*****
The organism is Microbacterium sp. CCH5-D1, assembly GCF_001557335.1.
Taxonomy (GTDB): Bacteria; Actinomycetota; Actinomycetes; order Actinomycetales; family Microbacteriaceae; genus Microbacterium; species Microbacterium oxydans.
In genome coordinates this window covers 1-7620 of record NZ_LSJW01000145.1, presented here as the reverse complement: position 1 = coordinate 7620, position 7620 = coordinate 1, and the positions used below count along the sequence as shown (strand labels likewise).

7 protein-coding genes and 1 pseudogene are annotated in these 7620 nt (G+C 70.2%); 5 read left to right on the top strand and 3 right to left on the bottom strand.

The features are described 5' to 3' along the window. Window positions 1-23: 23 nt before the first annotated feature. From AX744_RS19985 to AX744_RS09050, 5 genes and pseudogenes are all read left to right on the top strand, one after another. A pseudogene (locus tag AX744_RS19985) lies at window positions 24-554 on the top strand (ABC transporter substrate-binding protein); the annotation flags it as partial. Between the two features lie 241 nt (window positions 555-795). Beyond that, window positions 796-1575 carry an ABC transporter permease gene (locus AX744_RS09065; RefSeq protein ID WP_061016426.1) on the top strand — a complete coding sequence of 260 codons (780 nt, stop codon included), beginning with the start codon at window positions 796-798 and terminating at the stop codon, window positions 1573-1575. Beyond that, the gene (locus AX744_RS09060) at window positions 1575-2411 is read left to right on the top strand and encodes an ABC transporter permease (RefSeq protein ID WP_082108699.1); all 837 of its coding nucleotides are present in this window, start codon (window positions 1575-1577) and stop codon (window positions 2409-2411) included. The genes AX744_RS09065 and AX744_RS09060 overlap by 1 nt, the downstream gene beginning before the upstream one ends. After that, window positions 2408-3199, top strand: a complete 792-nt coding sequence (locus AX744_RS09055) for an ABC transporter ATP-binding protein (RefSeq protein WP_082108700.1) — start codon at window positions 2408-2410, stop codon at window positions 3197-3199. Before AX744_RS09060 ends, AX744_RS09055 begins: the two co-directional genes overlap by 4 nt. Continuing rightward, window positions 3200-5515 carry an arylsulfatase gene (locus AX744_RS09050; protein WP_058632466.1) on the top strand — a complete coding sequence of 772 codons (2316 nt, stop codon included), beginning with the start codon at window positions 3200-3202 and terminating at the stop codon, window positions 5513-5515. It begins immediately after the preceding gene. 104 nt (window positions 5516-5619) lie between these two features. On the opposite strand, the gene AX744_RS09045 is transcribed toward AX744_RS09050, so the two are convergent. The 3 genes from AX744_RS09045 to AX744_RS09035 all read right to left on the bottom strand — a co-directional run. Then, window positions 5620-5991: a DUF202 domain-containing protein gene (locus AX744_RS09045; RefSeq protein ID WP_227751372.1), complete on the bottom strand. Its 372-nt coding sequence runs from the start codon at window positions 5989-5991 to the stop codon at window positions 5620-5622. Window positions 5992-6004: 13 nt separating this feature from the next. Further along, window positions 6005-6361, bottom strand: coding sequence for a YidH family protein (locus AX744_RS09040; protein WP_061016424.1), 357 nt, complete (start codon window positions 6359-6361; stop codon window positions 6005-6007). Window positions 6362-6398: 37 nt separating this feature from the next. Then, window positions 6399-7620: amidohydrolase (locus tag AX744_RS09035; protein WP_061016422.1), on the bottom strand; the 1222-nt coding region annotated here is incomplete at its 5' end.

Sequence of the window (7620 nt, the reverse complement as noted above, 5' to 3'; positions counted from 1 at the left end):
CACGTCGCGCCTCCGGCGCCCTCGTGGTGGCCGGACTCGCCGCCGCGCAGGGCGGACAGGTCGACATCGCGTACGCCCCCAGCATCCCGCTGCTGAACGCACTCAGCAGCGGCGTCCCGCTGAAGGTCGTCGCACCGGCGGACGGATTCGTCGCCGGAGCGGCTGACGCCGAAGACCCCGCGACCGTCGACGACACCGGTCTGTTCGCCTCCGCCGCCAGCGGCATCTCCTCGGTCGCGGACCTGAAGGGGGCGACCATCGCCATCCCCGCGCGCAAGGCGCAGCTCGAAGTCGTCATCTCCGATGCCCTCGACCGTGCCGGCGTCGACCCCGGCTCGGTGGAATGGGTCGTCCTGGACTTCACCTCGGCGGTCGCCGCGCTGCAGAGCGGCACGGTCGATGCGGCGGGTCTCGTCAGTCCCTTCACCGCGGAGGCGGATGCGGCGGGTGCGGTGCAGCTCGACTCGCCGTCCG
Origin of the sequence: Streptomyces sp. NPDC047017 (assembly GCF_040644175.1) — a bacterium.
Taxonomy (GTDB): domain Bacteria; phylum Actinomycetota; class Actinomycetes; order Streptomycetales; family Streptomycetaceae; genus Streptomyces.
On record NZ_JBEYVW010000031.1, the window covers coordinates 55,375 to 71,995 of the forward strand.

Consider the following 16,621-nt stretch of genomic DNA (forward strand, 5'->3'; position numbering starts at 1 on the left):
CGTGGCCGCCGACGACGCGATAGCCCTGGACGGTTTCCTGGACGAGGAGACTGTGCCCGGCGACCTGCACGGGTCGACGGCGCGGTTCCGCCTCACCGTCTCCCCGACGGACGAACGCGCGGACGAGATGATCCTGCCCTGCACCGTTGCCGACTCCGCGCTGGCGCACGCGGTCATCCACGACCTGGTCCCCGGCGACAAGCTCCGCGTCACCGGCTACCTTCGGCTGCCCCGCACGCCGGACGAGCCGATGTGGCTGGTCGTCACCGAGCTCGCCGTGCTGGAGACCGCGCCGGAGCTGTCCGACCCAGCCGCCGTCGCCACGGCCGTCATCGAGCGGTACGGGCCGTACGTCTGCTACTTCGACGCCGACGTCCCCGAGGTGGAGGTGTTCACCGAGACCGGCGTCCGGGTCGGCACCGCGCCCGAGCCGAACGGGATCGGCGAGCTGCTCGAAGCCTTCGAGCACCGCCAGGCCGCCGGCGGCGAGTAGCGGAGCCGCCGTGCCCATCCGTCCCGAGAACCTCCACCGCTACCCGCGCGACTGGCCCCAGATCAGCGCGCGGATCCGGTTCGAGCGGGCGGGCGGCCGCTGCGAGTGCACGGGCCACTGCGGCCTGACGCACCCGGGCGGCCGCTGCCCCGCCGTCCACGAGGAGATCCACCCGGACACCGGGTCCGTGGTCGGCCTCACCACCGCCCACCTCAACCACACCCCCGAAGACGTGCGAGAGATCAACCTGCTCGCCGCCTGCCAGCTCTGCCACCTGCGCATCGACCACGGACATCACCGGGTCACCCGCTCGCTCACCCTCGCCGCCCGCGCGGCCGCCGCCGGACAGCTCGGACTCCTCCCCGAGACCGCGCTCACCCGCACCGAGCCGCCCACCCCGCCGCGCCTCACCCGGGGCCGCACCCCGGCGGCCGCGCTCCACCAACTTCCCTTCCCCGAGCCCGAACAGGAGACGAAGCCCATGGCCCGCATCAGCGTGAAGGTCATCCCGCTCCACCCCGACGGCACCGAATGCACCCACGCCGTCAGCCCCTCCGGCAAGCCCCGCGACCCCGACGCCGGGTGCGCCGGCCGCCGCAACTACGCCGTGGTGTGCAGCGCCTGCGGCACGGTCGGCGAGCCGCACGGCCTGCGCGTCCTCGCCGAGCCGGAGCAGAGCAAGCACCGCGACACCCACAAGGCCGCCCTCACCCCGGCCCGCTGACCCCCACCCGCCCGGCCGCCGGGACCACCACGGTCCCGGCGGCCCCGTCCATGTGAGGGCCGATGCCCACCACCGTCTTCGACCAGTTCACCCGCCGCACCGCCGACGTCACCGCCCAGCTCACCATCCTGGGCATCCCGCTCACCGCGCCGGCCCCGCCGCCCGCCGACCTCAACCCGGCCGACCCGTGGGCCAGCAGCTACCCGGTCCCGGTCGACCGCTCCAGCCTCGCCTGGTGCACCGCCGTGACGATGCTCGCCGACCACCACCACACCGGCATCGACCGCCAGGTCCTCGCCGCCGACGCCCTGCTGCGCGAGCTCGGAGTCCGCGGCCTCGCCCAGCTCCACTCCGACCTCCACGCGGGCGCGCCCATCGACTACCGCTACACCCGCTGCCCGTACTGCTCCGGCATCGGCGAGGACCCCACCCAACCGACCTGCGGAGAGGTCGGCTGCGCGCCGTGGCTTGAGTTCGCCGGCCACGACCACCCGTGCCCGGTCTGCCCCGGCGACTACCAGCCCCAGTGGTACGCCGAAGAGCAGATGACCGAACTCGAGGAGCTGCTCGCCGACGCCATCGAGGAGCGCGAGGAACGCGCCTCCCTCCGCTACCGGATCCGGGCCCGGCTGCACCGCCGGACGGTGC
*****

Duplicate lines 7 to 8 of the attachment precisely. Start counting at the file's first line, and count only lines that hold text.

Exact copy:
CACGTCGCGCCTCCGGCGCCCTCGTGGTGGCCGGACTCGCCGCCGCGCAGGGCGGACAGGTCGACATCGCGTACGCCCCCAGCATCCCGCTGCTGAACGCACTCAGCAGCGGCGTCCCGCTGAAGGTCGTCGCACCGGCGGACGGATTCGTCGCCGGAGCGGCTGACGCCGAAGACCCCGCGACCGTCGACGACACCGGTCTGTTCGCCTCCGCCGCCAGCGGCATCTCCTCGGTCGCGGACCTGAAGGGGGCGACCATCGCCATCCCCGCGCGCAAGGCGCAGCTCGAAGTCGTCATCTCCGATGCCCTCGACCGTGCCGGCGTCGACCCCGGCTCGGTGGAATGGGTCGTCCTGGACTTCACCTCGGCGGTCGCCGCGCTGCAGAGCGGCACGGTCGATGCGGCGGGTCTCGTCAGTCCCTTCACCGCGGAGGCGGATGCGGCGGGTGCGGTGCAGCTCGACTCGCCGTCCG
Origin of the sequence: Streptomyces sp. NPDC047017 (assembly GCF_040644175.1) — a bacterium.